French-speaking Quebecers and the majority of the Canadians are at odds on the Quebec government’s recent bill to amend Canada’s Constitution and to reform the province’s language law, according to a new poll that reveals the depth of divergence across the country.
The poll (pdf) is a national survey on Quebec government’s introduction of Bill 96, which proposes to amend Canada’s Constitution Act, recognizing Quebec as a “nation” and French as its sole official language.
The results of the survey show that 62 percent of the Quebecers believe that a province should be allowed to unilaterally amend the Canadian Constitution. By contrast, less than one-fifth of the Canadians living outside of Quebec share the same mentality.
The poll was conducted by Léger Marketing for the Quebec Community Groups Network (QCGN) and the Association for Canadian Studies (ACS). A sample of 1,623 Canadians above 18 years of age were collected via a web panel from May 21 to May 23, 2021. A sample that size would have a margin of error of ± 2.95 percent, 19 times out of 20, the poll states.
“Canadians and Quebecers are clearly divided on this issue and we need to take the time as a country and as a province to truly understand the implications of what the Quebec government is proposing,” QCGN President Marlene Jennings said in a press release (pdf).
“This is a complex issue that needs to be studied and debated not only by our politicians in Quebec City and Ottawa, but also discussed with and understood by Canadians from coast to coast to coast. Only through knowledge and dialogue will we able to achieve a mutual understanding of what is really at stake,” Jennings said.
The opinions of the minority non-Francophones also diverge with the Francophones in Quebec on the issue of amending the Constitution. Among Francophones, 37.9 percent “strongly agree” while 35.5 percent “somewhat agree” that a province should be able to unilaterally amend the Canadian Constitution. As for non-Francophones, only 3.5 percent “strongly agree” and 18.6 percent “somewhat agree” with this statement.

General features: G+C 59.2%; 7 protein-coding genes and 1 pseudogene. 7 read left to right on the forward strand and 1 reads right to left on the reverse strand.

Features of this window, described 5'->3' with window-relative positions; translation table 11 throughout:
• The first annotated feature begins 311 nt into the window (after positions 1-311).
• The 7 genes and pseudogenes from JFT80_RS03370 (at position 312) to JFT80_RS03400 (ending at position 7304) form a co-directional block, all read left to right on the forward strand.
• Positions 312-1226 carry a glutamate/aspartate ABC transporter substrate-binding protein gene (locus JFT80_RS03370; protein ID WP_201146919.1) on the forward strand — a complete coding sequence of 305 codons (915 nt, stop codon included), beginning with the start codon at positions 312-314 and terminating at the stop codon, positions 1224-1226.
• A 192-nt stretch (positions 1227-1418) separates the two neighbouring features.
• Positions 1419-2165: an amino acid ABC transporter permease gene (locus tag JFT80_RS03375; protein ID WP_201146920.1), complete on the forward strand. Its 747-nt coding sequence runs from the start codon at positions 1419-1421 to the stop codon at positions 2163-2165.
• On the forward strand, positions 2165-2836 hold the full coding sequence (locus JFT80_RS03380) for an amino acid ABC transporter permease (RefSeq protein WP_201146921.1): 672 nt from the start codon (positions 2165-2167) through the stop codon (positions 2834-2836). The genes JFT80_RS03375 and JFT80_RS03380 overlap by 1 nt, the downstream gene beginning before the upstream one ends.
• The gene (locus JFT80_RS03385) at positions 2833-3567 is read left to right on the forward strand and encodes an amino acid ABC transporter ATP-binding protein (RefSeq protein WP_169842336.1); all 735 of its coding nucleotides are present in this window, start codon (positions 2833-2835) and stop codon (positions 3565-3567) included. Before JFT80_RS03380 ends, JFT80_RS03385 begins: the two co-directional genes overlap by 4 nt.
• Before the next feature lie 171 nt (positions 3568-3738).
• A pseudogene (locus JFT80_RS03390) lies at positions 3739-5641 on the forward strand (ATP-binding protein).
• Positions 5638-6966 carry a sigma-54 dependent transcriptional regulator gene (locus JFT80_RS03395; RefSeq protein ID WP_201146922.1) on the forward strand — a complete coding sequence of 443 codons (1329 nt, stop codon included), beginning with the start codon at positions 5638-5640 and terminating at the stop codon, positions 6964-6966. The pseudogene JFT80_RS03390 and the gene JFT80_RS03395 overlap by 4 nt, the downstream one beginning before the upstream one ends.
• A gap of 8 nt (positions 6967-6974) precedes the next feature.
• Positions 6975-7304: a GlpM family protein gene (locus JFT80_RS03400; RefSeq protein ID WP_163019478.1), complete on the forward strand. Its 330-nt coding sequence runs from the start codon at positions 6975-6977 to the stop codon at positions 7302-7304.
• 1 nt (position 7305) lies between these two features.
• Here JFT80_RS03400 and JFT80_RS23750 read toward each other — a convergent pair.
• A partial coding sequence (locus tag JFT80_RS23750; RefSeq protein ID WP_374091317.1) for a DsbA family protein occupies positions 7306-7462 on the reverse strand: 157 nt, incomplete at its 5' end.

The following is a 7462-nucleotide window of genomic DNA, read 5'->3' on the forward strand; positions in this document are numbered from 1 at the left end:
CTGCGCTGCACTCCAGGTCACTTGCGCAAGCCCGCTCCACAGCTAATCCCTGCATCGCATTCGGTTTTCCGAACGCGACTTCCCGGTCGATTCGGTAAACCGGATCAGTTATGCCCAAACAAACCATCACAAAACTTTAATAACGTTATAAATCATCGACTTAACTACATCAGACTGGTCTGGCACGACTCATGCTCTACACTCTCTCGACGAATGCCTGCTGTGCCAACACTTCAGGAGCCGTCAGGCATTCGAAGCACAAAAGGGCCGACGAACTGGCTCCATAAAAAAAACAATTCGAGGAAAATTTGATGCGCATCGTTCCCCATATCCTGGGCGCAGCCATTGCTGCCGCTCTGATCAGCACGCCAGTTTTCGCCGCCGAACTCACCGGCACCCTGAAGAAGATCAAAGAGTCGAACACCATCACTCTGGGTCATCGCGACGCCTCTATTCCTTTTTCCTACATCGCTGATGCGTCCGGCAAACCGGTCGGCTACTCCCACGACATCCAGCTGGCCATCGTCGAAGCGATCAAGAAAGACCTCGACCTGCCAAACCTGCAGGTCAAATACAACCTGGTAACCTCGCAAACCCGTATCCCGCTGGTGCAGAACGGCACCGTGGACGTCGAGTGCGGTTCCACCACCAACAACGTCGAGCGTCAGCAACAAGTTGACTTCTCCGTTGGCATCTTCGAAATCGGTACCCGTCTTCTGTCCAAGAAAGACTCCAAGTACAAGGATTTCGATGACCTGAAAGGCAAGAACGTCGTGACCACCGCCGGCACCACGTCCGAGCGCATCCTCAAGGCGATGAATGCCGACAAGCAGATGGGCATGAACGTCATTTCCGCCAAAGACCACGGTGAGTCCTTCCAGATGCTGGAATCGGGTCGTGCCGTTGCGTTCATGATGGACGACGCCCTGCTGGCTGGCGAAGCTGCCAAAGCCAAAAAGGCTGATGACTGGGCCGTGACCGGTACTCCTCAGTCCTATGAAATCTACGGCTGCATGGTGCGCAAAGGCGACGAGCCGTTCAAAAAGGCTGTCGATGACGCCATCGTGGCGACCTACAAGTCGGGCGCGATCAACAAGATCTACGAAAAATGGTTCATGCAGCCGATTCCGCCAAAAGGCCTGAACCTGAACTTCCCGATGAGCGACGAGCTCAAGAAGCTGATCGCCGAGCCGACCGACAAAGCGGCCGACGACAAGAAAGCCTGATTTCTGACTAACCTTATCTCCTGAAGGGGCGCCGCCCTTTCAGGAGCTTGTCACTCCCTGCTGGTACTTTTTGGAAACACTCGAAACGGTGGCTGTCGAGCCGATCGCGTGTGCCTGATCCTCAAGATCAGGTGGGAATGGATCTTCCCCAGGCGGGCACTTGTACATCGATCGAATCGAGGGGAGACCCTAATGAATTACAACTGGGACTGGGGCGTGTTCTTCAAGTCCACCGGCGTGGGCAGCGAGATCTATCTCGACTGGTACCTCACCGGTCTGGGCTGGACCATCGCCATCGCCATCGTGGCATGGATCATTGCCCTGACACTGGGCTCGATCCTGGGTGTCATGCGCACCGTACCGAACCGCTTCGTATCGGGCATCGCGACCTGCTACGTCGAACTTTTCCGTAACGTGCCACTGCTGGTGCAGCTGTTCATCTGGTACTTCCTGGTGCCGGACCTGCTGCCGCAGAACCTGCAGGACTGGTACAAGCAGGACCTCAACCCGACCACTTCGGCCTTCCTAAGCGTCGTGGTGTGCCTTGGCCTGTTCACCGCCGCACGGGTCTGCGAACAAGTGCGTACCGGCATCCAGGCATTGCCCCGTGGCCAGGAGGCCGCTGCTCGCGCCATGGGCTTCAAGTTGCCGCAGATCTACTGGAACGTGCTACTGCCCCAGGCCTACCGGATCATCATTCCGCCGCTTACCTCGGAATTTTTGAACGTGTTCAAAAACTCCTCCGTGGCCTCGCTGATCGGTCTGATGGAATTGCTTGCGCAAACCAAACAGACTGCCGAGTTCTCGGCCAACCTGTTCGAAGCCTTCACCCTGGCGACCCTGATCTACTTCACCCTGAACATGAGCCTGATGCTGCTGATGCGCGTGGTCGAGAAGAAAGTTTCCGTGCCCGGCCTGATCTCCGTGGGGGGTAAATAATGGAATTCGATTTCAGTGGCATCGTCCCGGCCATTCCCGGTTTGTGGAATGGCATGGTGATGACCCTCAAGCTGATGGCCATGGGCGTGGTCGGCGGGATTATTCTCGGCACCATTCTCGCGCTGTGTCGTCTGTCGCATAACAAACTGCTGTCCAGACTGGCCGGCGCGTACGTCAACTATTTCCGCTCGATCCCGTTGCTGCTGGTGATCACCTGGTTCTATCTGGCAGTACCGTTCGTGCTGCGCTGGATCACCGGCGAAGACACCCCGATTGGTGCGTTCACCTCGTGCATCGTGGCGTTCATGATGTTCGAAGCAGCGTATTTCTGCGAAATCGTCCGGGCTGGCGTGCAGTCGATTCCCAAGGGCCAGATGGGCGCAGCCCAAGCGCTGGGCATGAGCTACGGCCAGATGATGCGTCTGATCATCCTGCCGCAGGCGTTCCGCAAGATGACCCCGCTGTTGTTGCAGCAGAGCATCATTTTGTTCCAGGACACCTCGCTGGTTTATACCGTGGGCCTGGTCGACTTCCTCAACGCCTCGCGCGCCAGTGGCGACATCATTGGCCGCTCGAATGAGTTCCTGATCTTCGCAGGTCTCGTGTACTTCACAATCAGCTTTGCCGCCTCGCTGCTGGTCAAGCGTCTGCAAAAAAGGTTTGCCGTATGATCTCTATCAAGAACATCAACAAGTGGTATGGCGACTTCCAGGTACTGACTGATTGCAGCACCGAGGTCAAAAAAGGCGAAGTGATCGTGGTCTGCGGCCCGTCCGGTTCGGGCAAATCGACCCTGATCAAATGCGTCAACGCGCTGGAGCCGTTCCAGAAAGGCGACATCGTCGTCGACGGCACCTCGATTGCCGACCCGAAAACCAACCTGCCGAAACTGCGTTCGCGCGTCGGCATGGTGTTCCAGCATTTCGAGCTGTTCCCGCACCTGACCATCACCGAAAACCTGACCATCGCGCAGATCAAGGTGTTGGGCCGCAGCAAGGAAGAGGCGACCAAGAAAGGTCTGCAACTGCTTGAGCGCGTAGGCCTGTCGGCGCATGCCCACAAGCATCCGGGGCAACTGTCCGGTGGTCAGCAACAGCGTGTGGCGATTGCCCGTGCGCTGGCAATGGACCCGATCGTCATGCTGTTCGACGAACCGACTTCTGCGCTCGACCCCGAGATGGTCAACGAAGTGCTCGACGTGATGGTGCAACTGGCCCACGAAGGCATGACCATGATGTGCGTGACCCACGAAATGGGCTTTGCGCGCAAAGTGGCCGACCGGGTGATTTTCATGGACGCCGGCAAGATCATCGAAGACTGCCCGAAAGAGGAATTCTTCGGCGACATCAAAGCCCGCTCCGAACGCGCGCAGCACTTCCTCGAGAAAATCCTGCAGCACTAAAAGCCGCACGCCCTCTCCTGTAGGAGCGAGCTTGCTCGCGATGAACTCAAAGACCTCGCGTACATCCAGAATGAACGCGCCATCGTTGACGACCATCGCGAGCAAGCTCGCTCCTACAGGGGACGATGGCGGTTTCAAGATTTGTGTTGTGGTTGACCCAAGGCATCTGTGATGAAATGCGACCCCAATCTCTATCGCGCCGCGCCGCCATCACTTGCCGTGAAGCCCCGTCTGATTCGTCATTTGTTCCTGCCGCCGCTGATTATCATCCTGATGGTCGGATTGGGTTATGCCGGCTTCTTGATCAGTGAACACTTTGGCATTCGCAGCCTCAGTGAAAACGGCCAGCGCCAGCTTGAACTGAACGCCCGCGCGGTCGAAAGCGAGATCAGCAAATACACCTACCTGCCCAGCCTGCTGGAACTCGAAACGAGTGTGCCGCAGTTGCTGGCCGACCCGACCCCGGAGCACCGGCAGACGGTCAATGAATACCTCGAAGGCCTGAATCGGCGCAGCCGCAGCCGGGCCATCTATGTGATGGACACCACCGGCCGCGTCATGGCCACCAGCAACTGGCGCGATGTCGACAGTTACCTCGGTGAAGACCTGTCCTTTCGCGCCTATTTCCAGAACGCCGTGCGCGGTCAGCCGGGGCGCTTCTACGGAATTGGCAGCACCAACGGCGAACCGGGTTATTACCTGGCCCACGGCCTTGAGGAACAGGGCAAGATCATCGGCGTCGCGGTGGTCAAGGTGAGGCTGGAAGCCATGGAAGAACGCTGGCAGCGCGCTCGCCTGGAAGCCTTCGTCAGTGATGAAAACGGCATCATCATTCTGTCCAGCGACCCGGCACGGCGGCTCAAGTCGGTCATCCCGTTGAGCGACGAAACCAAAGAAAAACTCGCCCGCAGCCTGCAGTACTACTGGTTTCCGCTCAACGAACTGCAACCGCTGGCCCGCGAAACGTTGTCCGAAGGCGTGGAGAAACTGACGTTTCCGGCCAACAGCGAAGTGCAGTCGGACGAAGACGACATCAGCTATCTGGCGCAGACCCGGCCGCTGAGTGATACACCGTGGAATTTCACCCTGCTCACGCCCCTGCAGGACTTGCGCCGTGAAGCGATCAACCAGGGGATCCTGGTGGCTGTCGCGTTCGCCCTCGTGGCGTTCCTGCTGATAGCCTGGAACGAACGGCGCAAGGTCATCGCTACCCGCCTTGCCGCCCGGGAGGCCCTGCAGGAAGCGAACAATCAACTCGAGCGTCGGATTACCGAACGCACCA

On the question of recognizing Quebec as a “nation,” a total of 67 percent of Quebecers agree with the idea, and only 15 percent of total Canadians somewhat agree. Within the province, a total of 79.5 percent of the Francophones agree that Canada should recognize Quebec as a nation, while only 25.2 percent of the non-Francophones agree.
“Many Quebecers and other Canadians legitimately want to know what, if anything, such an amendment might mean for federal-provincial relations and minority-language rights,” ACS President Jack Jedwab said.
Quebec’s Bill 96 also proposes the most comprehensive reforms to the Charter of the French Language, known as Bill 101, a central piece of legislation in Quebec’s French language policy.
Over half of all Canadians (54.5 percent) and roughly three-quarters of Quebecers (72 percent) agree that Quebec should sign the Constitution of Canada if the province is recognized as a nation and French as its official language. In Quebec, a significant proportion of Francophones (77.9 percent) and a narrow majority of non-Francophones (54.5 percent) believe Quebec should sign the Constitution under such an event.
As of 2021, the government of Quebec has not formally approved the 1982 Constitution Act.
Bill 96 has introduced a series of policies to enhance the French language in Quebec, including capping the proportion of students being allowed in English-language CEGEPs—a publicly funded college system unique to the province of Quebec. If the bill is to be passed, a proposed limit of 17.5 percent of the overall student population will be allowed in English CEGEPs.
In an earlier poll conducted by Léger Marketing, over half of the respondents oppose capping the number of Quebec students who could attend English-language CEGEPs. Once again, French speakers hold conflicting views with users of other language. The vast majority of Anglophones (88.1 percent) and over two-thirds (69.8 percent) of Allophones disapprove of this measure. More than half of Francophones (57 percent) agree with this policy.